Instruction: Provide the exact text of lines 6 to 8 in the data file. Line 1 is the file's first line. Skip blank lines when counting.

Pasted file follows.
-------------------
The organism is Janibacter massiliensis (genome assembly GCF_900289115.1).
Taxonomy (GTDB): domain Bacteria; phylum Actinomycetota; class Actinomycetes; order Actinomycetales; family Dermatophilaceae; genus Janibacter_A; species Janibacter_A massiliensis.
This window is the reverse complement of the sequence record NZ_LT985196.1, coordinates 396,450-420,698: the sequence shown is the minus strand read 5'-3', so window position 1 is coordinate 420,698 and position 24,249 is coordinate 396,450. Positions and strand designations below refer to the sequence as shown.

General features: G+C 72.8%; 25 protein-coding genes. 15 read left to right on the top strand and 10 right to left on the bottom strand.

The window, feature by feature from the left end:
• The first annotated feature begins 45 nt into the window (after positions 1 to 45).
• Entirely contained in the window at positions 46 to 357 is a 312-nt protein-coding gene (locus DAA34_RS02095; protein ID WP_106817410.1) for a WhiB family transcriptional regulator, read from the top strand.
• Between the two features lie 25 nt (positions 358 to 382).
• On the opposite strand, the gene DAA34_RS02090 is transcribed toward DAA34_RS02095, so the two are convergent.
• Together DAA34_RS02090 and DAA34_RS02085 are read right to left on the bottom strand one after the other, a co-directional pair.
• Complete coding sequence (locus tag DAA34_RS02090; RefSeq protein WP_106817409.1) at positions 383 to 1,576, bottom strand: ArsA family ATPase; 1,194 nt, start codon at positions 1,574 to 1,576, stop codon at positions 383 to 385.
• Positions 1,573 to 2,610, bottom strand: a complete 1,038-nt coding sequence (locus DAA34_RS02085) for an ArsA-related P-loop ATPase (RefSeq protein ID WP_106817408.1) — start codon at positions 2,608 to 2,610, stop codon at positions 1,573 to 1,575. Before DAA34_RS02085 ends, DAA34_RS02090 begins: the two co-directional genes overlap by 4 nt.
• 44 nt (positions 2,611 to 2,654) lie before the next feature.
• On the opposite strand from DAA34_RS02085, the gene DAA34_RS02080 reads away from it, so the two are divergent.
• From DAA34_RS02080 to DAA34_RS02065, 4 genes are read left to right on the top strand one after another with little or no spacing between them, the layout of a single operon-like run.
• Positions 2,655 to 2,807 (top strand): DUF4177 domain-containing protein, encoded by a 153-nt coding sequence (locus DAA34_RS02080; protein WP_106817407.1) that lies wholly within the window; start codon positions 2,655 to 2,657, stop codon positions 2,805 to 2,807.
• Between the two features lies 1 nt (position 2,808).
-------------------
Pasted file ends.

• The first annotated feature begins 45 nt into the window (after positions 1 to 45).
• Entirely contained in the window at positions 46 to 357 is a 312-nt protein-coding gene (locus DAA34_RS02095; protein ID WP_106817410.1) for a WhiB family transcriptional regulator, read from the top strand.
• Between the two features lie 25 nt (positions 358 to 382).